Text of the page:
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Emory conference explores academic freedom, free speech on campus

Pamela Scully (left), Emory’s vice provost for undergraduate affairs, introduced a panel discussion on “Law, Academic Freedom and Higher Education.” Panelists included (left to right) Mike Raeber, general counsel for the University of Georgia; Julie Seaman, associate dean for academic affairs at Emory Law; and Steve Sencer, Emory’s senior vice president and general counsel. Emory Photo/Video.

Deborah Lipstadt, Emory’s Dorot Professor of Modern Jewish History and Holocaust Studies, has spent her career defending free speech and calling out lies disguised as facts, including winning a high-profile legal battle with a Holocaust denier who sued her for libel.

Lipstadt drew on her experiences, and those of other academics and writers, as she delivered the first keynote lecture at the Emory-hosted conference “Academic Freedom and Free Speech on Campus,” which took place March 21–23.

“It is in the free exchange of ideas that extremists are revealed to be what they are,” Lipstadt explained. “We have to be the unwelcome dinner guest, not sitting silent in the face of bigotry.”

The groundbreaking conference brought together leading faculty, staff and student voices, some from neighboring colleges and universities, others from institutions across North America. In an era that has witnessed violence on campuses over speaker selections, ranging from University of California–Berkeley to Middlebury College, conference participants focused on revising the terms of this fraught discussion, seeking to counter controversy with creative problem solving

Shaping the debate

Representing a yearlong effort on the part of the offices of Undergraduate Affairs and Campus Life in the Office of the Provost, the organizing committee consisted of Michael Shutt, senior director for community in Campus Life; Alexander “Sasha” Volokh, associate professor of law; Henry Bayerle, associate professor of classics at Emory’s Oxford College; and Pamela Scully, vice provost for undergraduate affairs and professor of women’s, gender, and sexuality studies and African studies. Shutt and Scully were the conference co-hosts.

“By coming together as administrators in undergraduate affairs and Campus Life as well as professors of law, history and classics, we represented the range of ideas and interests we wanted to capture through the conference,” Scully explained.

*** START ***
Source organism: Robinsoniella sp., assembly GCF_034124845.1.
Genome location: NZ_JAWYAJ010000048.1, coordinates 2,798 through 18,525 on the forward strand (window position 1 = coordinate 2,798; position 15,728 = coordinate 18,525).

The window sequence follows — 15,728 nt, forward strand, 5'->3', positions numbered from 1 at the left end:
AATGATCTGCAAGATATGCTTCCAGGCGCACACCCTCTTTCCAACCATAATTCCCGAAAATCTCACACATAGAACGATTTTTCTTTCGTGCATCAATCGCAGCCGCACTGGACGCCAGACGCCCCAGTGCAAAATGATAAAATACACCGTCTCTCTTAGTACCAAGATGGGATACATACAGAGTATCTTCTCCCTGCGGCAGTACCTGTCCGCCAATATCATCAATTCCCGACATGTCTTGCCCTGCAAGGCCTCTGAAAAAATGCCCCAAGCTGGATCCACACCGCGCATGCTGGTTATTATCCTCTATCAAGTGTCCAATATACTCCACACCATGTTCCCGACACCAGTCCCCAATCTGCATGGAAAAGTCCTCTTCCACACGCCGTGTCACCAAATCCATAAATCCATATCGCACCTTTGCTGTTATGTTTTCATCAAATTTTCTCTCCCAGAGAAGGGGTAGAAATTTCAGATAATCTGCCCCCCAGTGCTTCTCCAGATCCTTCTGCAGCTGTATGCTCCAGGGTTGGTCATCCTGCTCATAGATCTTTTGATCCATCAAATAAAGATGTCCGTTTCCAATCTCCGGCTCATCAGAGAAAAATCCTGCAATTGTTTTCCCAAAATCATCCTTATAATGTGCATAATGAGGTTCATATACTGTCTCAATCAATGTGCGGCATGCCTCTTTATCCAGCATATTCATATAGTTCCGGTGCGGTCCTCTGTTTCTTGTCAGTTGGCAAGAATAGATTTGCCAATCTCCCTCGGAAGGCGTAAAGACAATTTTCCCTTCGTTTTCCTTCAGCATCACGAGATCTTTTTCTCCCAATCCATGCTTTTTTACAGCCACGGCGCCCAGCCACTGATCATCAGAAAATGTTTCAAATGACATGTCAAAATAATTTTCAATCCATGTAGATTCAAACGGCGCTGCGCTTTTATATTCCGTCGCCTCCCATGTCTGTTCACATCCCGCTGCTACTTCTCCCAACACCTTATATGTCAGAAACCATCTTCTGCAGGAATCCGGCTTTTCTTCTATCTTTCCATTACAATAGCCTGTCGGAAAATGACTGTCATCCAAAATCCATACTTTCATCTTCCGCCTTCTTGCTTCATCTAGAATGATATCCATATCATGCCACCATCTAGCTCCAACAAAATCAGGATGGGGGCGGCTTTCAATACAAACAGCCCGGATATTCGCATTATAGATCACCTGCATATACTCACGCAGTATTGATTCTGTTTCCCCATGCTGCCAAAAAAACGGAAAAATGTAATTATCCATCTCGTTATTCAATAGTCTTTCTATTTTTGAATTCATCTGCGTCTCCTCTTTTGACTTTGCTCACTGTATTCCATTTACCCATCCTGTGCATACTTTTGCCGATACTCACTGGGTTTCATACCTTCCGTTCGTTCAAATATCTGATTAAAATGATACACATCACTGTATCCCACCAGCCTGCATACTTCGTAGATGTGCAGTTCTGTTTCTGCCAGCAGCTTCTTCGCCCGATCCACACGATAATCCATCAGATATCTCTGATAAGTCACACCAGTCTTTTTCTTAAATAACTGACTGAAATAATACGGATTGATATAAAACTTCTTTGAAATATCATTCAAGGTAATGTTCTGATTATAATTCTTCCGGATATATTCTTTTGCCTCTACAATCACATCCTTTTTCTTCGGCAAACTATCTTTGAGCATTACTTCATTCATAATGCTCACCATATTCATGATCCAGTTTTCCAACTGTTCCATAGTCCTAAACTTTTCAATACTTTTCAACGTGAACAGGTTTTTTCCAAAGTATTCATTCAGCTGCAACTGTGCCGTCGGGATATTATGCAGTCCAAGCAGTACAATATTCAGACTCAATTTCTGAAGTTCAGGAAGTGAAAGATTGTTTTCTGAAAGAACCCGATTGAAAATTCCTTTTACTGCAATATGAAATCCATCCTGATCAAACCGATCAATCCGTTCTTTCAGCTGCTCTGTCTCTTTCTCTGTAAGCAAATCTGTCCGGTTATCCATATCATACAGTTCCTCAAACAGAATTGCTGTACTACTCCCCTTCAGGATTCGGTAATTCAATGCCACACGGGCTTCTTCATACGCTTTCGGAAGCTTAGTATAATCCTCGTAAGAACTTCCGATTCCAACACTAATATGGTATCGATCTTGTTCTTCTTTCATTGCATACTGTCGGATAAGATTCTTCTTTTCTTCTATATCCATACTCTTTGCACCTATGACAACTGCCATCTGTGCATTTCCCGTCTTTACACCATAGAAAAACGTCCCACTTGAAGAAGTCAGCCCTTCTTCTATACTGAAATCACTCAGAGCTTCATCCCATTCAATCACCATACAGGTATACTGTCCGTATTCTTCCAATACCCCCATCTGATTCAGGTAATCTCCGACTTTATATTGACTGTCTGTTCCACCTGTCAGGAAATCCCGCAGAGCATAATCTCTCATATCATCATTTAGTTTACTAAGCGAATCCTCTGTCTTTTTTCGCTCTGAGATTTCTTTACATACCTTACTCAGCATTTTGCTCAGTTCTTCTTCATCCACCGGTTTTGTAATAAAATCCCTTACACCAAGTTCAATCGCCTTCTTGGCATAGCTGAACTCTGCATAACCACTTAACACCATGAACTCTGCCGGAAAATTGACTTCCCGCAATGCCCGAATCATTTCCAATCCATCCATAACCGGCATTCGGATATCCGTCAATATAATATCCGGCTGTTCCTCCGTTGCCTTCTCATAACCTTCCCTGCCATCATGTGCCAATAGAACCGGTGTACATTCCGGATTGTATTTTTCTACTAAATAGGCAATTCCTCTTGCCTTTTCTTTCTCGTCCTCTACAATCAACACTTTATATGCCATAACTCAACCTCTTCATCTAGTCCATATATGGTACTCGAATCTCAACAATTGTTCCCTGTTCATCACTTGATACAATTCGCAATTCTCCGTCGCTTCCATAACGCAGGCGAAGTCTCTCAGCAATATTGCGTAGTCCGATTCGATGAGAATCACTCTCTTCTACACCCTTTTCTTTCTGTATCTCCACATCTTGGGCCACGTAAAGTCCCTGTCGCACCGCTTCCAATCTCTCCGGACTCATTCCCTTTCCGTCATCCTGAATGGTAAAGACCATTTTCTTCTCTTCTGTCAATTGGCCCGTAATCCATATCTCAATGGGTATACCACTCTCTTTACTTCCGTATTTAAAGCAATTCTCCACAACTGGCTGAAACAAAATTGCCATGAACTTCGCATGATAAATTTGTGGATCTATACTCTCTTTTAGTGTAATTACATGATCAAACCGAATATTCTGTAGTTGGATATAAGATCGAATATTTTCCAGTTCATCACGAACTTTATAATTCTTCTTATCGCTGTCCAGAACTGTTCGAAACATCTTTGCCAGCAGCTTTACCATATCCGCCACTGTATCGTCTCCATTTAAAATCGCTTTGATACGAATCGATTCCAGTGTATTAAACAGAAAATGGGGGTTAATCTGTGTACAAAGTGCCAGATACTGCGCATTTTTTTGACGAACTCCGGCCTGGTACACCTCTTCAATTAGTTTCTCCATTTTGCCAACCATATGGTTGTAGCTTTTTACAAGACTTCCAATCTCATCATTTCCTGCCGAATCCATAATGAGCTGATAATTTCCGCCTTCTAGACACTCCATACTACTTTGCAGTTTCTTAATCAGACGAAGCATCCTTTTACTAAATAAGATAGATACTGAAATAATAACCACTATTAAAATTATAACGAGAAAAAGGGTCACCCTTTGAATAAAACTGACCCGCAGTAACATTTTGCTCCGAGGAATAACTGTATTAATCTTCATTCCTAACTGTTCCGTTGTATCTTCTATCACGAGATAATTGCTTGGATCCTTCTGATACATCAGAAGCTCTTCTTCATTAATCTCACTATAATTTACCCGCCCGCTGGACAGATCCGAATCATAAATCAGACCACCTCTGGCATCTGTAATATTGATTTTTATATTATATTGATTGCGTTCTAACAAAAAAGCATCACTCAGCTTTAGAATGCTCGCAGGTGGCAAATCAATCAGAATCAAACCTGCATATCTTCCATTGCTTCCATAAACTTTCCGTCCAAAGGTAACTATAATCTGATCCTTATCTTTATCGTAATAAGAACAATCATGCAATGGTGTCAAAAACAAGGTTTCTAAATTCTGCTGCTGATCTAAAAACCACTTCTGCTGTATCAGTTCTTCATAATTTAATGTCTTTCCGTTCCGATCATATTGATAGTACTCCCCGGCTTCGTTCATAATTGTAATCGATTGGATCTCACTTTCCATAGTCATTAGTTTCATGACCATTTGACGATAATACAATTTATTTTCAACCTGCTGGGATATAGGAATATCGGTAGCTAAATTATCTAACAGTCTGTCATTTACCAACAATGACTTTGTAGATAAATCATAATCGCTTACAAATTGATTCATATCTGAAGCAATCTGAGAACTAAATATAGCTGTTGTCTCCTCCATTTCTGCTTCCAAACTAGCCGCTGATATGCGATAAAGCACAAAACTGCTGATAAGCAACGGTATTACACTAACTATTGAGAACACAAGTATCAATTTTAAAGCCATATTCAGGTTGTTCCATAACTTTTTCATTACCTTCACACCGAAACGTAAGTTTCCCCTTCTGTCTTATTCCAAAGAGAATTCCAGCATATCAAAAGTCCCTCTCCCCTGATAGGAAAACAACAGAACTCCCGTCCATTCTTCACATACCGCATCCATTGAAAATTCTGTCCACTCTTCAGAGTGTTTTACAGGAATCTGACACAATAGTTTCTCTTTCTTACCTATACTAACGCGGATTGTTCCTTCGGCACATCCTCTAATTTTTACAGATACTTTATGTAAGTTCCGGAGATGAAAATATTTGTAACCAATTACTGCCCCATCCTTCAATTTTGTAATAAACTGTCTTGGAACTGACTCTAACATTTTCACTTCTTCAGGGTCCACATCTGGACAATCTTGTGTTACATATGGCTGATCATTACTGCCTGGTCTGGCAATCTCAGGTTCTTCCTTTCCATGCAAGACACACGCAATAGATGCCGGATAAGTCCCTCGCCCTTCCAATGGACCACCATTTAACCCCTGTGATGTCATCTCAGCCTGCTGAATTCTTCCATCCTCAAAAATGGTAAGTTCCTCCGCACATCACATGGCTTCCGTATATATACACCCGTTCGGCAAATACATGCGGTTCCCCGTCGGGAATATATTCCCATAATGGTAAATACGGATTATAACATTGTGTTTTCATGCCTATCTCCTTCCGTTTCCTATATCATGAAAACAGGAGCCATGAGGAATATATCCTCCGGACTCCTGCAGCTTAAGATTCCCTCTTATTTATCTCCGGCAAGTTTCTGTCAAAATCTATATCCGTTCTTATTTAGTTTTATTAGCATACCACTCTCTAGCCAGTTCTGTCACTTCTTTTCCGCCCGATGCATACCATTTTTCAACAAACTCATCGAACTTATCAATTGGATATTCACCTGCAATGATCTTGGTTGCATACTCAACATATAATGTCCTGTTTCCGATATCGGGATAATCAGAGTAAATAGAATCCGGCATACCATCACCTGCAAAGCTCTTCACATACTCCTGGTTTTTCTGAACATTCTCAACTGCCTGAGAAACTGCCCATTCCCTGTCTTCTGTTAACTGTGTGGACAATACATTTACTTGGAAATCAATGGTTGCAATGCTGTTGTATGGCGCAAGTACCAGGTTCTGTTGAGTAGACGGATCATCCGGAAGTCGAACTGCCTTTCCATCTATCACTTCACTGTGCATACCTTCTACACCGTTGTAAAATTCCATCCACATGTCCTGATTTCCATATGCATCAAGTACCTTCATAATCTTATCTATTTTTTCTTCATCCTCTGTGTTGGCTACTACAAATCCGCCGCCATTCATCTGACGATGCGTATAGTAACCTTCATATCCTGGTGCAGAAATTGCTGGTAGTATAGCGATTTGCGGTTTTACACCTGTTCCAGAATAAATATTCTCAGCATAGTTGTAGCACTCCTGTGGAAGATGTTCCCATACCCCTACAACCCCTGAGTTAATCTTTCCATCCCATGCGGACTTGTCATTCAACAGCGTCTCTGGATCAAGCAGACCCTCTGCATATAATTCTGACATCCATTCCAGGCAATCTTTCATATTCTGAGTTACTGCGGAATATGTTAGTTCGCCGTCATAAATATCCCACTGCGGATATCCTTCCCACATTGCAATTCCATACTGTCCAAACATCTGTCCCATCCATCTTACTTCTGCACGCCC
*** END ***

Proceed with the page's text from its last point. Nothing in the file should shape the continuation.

“What we delivered intentionally engaged academic theorizing about free speech and academic freedom with consideration of how such concepts play out in the daily life and ethics of universities,” she noted. “It is in those intersections that some of the most vital conversations are happening as part of our engagement in national civic life.”

The conference’s first day was designed to have a more academic, theoretical bent and to foster shared understandings of the relevant terms: How should “academic freedom” and “free speech” be understood? Is free speech identical to academic freedom? Or are they complementary concepts that protect different sorts of values?

Provost Jonathan Holloway of Northwestern University captured the current state of play at universities around the country, saying, “The debate about free speech has been weaponized. And universities are soft targets for it.” Referencing “snowflakes,” a term sometimes used for people who react emotionally to the speech of others, Holloway reminded attendees that students often included in that category have been historically underrepresented—African American students, economically disadvantaged students, LGBT students. For Holloway, the way around overprotecting students is this: “The classroom should not be a safe space, but the university must be.”

Given the range of institutions represented, it was important to establish the differences guiding the conduct of public and private universities. The opening discussion, “Law, Academic Freedom and Higher Education,” made clear that public schools are legally bound to adhere to First Amendment principles, whereas private schools such as Emory choose to abide by them.

As Mike Raeber, general counsel at University of Georgia, pointed out, in May 2018 then-Gov. Nathan Deal signed into law SB 339, which declared that public universities in Georgia are open to any speaker invited by students or members of the faculty. The law also instructed the Board of Regents to establish a range of sanctions for “speaker shout-downs.”

Though Emory does not operate within these boundaries, Steve Sencer, Emory’s senior vice president and general counsel, observed, “Academic freedom is foundational. It is absolutely essential to how we operate, but it is part of our ethos rather than the result of a legally constructed doctrine.”